How yoga has helped with my depression.

I’ve mentioned before that yoga has played a huge part in helping me to manage my depression.  Since I began doing yoga on a regular basis, I’ve noticed that my moods have been much better in general.  I’m better at coping with stressful events and when I do hit the skids and have a depressive episode, it tends not to last for as long.

So how does a bit of stretching and deep breathing help me to manage a mental illness?  In lots of ways, actually.

DSCF7804It gives me a shot of endorphins

Exercise in general is great for depression.  Exercise produces endorphins, which are naturally-occurring happy chemicals in the body.  They act like anti-depressants, balancing the chemicals that are lacking in depressed individuals and improving mood, appetite and motivation.  My daily yoga practice gives me an endorphin boost which helps to keep my depression at bay.


It gives me a sense of accomplishment

When I’m feeling really depressed, I have this little voice in my head that feeds me all sorts of negative messages.  It tells me that I’m a failure, that I can’t do anything right and that I’m pretty much worthless.  Overcoming that loop of horrible self-talk can be really difficult.


When I practice yoga, I find myself improving little by little.  Some days I’ll be able to stretch  a little further than I did the day before.  Perhaps I’ll find that I’m able to hold a balance pose without wobbling.  Or maybe I’ll manage to pull off a pose that I’ve never done before.  It’s these little improvements that give me a sense of accomplishment.  It gives me the evidence to shake my head and prove that I CAN do plenty.   Those small victories are a huge deal when you’re battling depression, so doing an activity that gives you the opportunity to improve and grow is a great idea.




I have a greater respect and appreciation for my body

A big part of my depression stems from a pretty dreadful relationship with my body.  For years I hated the way I looked and tortured myself to get to a point where I could be happy with my body.  The problem was, that point never came.  No matter how much weight I lost, I still hated my body and could always find some fault with it.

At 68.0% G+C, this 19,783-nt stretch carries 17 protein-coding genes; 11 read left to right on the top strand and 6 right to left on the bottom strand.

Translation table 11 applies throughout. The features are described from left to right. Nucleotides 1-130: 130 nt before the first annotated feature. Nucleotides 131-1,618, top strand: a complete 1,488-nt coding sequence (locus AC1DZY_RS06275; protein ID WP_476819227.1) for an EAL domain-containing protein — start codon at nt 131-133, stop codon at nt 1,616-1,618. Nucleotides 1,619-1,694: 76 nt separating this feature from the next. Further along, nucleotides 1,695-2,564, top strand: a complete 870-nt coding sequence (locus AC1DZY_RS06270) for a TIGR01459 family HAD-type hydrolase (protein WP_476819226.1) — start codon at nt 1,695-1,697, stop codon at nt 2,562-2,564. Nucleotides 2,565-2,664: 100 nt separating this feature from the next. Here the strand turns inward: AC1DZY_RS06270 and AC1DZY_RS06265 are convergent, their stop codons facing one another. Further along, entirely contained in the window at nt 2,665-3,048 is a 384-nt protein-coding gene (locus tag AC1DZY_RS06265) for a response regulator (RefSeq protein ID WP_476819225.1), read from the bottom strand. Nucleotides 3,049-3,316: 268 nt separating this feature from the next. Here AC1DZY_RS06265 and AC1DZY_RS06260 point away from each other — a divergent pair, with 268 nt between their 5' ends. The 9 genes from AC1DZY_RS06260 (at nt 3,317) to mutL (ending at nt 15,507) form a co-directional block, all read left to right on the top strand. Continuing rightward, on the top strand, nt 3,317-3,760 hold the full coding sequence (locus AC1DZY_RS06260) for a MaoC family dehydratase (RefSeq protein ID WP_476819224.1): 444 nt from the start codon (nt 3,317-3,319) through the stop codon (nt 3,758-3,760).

I’ve spent the last few years working to improve my relationship with my body.  And that means taking steps to take care of myself and finding ways to make peace with my body.  Yoga has been a huge help in this area.


Yoga is very introspective.  It isn’t a competitive sport and you don’t need to worry about doing every pose perfectly.  It’s largely about doing what you can do, appreciating your body’s abilities and respecting your limitations.


Through my yoga practice, I feel as though my view of my body has changed.  I’m more able to appreciate what my body can do, rather than focusing on how it looks.  I’ve begun to realise that if I treat my body well, it serves me so much better than if I starve and punish it.  I feel that yoga has given me a greater sense of respect for my body, and I feel more at peace than ever with my physical self.


It’s great for stress relief

I am a terribly anxious person, and I tend to stress out about the littlest things.   That constant anxiety can be debilitating.


Yoga forces you to slow down and take a few deep breaths.  It’s really about focusing on what’s happening in the here and now.  After a yoga session, I feel about a million times more relaxed than when I started. When I’ve had a rough day, I try to come home and spend 20 minutes on my mat rather than curling up into a ball and panicking.  Before, I used to get anxious about my stress, which would just stress me out more!  I’d work myself into a terrible state just trying to figure out a way to settle down.  It was very counter-productive.  Now, I have an activity that I know works to help me de-stress, which takes a lot of the tension out of my day.



It gives me something to look forward to each day.

I used to get really worked up when I was having a bad day.  I remember standing at work, feeling the tension bubbling up after dealing with a difficult customer.  I’d be so upset because I was feeling so horrible but I had no idea what to do to pull myself out of that slump.  I felt so frustrated and worthless, and I would become convinced that my feelings of sadness and despair would go on forever.


Now, I can reassure myself that I’ve got my yoga practice to look forward to.  While it doesn’t work every time, most days that twenty minute practice is enough to lift my spirits and calm me down.  Knowing that I’ve got a plan that is usually effective is a huge relief and gives me something to look forward to at the end of a hard day.